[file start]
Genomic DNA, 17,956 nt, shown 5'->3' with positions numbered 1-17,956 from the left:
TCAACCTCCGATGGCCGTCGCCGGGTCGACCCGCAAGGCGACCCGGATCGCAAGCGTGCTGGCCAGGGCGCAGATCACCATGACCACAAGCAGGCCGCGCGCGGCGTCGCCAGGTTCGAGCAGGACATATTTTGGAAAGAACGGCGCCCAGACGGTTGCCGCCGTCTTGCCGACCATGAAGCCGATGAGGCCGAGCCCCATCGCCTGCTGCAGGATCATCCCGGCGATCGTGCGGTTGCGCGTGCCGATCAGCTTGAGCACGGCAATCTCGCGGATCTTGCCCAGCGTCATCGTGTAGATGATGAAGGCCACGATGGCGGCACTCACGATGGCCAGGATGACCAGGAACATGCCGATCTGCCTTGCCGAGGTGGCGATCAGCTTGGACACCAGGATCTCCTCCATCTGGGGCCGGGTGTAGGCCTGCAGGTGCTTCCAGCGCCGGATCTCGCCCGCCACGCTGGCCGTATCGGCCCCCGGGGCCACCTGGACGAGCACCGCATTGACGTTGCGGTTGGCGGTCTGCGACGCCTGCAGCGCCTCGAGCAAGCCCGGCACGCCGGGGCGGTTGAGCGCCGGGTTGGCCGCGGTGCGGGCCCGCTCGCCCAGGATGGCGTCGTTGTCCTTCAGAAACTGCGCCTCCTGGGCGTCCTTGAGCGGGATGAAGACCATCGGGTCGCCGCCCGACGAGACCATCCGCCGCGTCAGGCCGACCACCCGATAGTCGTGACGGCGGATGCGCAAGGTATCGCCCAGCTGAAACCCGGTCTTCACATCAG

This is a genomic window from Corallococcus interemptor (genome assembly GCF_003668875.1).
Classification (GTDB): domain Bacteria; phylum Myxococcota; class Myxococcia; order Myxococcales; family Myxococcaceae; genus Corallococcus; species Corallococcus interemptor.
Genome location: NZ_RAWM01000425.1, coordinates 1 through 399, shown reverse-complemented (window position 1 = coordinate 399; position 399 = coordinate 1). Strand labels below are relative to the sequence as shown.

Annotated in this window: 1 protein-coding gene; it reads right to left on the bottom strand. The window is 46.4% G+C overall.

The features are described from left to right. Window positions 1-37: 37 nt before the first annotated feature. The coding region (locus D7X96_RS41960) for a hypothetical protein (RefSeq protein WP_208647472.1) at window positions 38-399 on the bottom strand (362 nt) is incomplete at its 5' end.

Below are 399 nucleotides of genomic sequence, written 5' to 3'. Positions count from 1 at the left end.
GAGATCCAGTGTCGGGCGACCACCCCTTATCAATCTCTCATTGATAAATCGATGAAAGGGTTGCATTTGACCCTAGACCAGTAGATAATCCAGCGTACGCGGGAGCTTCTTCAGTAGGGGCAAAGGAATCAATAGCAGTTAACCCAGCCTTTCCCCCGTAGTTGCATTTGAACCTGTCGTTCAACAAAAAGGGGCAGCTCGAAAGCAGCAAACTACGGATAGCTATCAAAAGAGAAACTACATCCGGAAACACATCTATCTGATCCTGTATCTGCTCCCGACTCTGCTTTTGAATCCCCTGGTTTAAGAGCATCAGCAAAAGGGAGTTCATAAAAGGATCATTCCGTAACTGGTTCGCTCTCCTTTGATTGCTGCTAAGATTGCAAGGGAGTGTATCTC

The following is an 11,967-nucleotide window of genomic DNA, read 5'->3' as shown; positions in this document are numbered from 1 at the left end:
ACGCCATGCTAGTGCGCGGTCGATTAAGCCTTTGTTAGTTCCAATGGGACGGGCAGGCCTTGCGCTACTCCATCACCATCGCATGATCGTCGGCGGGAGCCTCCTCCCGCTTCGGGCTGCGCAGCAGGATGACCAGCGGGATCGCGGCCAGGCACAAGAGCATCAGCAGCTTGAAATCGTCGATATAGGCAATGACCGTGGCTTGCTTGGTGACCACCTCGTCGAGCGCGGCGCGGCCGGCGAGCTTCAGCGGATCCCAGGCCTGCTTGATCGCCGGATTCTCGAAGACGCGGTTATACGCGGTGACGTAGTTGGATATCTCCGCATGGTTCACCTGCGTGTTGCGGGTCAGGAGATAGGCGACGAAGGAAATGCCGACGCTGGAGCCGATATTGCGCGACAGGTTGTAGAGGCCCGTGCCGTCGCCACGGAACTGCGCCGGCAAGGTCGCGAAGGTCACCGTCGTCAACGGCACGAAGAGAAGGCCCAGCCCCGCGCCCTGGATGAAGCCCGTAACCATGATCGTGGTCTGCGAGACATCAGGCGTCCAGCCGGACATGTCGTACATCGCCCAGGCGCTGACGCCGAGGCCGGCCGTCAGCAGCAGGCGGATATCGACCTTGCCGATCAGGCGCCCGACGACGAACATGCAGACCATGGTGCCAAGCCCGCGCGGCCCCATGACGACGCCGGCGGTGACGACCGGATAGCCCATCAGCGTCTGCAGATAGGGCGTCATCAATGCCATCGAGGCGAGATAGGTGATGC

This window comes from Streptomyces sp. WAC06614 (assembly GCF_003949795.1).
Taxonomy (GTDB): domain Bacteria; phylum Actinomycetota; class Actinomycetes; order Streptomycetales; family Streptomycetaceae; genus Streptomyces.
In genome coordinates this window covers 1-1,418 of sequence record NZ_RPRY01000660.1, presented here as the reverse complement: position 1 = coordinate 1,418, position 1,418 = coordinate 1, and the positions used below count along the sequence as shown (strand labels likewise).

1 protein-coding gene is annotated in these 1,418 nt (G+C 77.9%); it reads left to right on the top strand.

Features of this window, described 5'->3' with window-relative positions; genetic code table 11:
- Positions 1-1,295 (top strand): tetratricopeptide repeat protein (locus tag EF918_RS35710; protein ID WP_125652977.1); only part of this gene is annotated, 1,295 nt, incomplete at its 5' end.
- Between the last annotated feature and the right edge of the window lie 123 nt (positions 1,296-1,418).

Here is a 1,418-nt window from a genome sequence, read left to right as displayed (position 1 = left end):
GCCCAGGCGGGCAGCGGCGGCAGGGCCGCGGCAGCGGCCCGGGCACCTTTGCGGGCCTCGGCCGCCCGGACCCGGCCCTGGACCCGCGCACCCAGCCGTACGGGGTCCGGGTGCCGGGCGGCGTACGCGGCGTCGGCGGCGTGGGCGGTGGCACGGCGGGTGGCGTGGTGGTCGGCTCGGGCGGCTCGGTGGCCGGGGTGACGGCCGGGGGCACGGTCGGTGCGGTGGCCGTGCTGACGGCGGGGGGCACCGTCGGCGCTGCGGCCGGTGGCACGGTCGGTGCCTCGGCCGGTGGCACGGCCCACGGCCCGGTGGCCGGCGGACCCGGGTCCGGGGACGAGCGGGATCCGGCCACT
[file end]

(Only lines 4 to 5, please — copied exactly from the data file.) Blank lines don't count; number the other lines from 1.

Classification (GTDB): domain Bacteria; phylum Myxococcota; class Myxococcia; order Myxococcales; family Myxococcaceae; genus Corallococcus; species Corallococcus interemptor.
Genome location: NZ_RAWM01000425.1, coordinates 1 through 399, shown reverse-complemented (window position 1 = coordinate 399; position 399 = coordinate 1). Strand labels below are relative to the sequence as shown.